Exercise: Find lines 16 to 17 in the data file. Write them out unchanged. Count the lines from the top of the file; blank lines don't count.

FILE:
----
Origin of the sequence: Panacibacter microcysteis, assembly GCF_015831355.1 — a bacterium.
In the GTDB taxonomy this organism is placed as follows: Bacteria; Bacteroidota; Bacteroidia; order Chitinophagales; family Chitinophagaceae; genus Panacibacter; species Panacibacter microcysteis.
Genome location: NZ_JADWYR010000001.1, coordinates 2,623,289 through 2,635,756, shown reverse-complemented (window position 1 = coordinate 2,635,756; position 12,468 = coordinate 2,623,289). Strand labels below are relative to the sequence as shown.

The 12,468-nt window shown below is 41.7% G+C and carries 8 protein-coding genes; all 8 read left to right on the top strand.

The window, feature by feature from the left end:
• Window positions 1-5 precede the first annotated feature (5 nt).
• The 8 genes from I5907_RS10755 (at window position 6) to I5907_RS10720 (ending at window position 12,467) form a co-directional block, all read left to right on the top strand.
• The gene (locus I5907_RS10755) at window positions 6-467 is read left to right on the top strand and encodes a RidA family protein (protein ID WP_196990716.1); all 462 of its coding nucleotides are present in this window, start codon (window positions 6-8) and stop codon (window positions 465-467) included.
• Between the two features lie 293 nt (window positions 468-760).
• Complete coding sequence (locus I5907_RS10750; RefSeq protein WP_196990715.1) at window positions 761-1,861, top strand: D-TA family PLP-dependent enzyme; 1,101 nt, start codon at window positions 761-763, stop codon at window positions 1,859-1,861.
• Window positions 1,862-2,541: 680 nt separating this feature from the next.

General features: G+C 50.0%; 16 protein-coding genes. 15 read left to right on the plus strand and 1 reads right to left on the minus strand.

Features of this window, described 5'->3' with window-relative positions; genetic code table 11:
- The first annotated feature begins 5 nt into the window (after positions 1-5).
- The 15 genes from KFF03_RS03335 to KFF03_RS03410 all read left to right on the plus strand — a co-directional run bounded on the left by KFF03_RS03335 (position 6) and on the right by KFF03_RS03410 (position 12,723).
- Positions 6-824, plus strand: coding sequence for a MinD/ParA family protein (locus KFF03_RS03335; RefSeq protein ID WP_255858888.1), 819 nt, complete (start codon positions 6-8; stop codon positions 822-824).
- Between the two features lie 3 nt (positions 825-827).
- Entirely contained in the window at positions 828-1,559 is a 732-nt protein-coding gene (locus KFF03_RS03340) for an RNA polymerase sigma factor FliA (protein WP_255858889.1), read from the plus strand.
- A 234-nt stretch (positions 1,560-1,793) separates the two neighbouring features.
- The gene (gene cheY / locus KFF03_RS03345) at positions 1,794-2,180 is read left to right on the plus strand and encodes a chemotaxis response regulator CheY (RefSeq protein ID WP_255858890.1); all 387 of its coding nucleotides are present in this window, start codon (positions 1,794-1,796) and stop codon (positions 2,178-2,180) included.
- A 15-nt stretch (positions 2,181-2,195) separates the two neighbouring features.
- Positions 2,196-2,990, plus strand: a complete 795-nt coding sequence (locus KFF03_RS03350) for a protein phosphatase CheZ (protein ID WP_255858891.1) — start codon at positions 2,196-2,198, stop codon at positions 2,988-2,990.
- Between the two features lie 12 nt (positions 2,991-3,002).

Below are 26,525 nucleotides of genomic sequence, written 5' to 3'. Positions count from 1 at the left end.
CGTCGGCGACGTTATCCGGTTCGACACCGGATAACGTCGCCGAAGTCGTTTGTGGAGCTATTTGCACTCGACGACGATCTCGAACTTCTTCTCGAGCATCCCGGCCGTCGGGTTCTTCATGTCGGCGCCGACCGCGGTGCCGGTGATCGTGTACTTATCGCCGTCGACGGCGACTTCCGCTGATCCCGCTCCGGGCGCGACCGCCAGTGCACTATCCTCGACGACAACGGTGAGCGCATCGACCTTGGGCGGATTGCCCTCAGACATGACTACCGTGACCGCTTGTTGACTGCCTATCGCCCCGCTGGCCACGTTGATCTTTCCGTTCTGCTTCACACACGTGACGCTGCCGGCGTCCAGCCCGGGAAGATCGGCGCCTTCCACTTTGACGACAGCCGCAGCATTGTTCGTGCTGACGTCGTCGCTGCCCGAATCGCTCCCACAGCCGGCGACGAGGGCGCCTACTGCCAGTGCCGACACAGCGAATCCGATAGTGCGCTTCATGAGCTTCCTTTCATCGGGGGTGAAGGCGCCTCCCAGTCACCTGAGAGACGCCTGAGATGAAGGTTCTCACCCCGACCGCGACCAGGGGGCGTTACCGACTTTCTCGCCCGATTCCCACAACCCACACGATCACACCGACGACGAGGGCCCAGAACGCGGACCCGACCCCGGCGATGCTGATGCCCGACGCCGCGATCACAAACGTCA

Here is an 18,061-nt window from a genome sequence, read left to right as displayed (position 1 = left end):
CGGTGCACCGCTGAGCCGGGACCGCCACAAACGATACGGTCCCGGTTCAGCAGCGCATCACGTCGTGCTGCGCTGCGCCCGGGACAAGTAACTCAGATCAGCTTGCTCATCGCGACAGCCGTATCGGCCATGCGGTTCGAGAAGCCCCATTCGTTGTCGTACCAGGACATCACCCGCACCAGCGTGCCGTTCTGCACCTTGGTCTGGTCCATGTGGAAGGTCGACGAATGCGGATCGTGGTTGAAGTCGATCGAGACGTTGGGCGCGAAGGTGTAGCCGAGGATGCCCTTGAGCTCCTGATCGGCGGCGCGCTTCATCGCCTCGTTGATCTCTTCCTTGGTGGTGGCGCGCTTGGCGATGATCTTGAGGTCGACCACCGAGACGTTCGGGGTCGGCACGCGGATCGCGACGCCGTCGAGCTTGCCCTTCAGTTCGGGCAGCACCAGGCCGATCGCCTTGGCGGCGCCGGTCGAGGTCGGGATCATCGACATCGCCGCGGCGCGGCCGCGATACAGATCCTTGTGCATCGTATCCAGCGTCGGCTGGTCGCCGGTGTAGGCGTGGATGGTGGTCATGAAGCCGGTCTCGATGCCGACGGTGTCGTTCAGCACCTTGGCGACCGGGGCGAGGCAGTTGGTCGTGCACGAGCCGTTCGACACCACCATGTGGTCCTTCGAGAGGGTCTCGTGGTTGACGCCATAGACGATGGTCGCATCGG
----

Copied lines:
- Positions 6-824, plus strand: coding sequence for a MinD/ParA family protein (locus KFF03_RS03335; RefSeq protein ID WP_255858888.1), 819 nt, complete (start codon positions 6-8; stop codon positions 822-824).
- Between the two features lie 3 nt (positions 825-827).